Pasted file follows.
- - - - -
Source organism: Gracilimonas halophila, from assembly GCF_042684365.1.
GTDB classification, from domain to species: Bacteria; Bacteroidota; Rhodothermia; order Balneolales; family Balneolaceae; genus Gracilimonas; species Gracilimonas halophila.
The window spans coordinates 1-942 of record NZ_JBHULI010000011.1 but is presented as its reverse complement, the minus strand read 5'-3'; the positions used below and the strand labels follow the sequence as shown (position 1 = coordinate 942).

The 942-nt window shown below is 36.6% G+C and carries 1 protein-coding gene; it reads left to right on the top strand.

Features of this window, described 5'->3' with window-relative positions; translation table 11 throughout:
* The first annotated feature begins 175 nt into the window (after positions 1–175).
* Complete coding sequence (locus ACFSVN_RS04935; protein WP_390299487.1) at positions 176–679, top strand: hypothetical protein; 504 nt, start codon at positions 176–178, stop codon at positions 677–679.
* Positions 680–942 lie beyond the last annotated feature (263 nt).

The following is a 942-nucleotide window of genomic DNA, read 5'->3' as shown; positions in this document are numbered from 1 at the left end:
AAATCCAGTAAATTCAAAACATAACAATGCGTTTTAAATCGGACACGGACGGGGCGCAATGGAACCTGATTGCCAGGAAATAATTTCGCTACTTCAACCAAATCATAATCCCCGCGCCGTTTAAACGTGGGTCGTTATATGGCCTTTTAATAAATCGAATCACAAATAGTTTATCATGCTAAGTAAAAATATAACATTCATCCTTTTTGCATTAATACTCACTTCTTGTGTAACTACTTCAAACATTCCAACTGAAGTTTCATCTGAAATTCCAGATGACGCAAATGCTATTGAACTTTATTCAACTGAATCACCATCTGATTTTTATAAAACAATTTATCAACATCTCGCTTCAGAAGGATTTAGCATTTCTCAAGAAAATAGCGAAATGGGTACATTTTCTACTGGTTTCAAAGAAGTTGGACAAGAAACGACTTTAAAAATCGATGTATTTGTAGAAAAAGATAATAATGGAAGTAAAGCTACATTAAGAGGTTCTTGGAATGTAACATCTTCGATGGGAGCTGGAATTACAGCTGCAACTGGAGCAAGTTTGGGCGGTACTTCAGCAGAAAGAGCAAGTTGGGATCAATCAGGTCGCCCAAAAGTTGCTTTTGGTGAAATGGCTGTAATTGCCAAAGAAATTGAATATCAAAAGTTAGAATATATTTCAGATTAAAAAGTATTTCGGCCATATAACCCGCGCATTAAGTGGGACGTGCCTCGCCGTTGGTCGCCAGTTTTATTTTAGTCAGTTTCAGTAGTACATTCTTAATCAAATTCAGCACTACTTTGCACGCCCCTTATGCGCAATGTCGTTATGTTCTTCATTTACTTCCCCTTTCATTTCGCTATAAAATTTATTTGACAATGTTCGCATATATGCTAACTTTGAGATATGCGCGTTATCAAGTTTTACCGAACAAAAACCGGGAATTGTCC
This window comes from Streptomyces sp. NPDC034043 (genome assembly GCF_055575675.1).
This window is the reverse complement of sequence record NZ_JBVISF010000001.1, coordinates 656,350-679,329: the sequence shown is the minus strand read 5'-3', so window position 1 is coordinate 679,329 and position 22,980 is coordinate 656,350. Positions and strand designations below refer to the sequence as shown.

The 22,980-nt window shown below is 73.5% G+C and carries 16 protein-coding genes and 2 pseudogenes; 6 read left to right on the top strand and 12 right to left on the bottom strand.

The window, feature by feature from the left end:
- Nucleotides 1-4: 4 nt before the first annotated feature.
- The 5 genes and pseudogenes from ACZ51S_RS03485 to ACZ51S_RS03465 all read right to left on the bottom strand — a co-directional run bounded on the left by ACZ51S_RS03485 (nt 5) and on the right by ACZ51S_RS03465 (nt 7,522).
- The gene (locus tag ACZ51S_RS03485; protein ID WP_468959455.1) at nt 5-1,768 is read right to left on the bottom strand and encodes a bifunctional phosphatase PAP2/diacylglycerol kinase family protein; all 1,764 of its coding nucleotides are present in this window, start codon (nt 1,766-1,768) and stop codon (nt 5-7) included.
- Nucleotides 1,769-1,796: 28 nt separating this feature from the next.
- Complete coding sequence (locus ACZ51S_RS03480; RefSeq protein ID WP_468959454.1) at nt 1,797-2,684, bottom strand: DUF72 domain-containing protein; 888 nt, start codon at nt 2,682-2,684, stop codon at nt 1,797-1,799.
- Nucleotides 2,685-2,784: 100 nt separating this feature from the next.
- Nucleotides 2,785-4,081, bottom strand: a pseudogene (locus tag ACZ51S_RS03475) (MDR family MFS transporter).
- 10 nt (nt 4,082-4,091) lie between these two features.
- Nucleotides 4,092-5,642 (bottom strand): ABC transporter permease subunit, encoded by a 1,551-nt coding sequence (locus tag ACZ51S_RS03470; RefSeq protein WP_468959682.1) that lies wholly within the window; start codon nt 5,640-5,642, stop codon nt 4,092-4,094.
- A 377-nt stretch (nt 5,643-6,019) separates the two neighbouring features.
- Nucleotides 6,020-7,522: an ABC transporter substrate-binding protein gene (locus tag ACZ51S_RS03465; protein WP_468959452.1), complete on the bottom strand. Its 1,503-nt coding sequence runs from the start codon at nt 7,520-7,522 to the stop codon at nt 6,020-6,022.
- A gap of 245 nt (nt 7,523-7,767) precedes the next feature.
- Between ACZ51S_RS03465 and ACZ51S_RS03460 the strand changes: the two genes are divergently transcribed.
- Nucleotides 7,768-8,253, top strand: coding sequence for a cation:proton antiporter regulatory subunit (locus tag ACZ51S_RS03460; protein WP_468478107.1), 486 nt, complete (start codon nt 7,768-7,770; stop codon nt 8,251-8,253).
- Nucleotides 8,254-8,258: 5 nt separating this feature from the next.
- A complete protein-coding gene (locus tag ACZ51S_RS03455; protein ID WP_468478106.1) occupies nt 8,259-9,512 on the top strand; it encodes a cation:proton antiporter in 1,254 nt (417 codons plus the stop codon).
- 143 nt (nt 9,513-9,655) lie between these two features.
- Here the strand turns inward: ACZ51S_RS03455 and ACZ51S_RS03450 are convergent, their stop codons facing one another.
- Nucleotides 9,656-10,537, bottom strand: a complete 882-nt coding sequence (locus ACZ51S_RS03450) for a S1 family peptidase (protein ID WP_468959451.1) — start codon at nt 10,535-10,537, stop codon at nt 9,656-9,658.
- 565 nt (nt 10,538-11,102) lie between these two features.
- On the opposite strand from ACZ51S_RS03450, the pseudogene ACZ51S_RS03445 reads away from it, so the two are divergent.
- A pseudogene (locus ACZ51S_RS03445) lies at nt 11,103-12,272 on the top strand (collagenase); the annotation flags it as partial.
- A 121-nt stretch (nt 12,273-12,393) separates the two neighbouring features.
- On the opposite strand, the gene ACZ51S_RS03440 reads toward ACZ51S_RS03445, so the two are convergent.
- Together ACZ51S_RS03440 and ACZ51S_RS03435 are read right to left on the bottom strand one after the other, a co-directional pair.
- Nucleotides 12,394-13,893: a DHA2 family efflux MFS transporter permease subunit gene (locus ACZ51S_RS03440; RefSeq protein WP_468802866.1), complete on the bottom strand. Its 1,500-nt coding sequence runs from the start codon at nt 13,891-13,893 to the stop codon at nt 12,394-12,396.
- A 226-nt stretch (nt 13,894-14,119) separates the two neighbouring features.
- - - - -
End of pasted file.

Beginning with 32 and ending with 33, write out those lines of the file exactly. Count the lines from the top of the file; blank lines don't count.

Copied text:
- Here the strand turns inward: ACZ51S_RS03455 and ACZ51S_RS03450 are convergent, their stop codons facing one another.
- Nucleotides 9,656-10,537, bottom strand: a complete 882-nt coding sequence (locus ACZ51S_RS03450) for a S1 family peptidase (protein ID WP_468959451.1) — start codon at nt 10,535-10,537, stop codon at nt 9,656-9,658.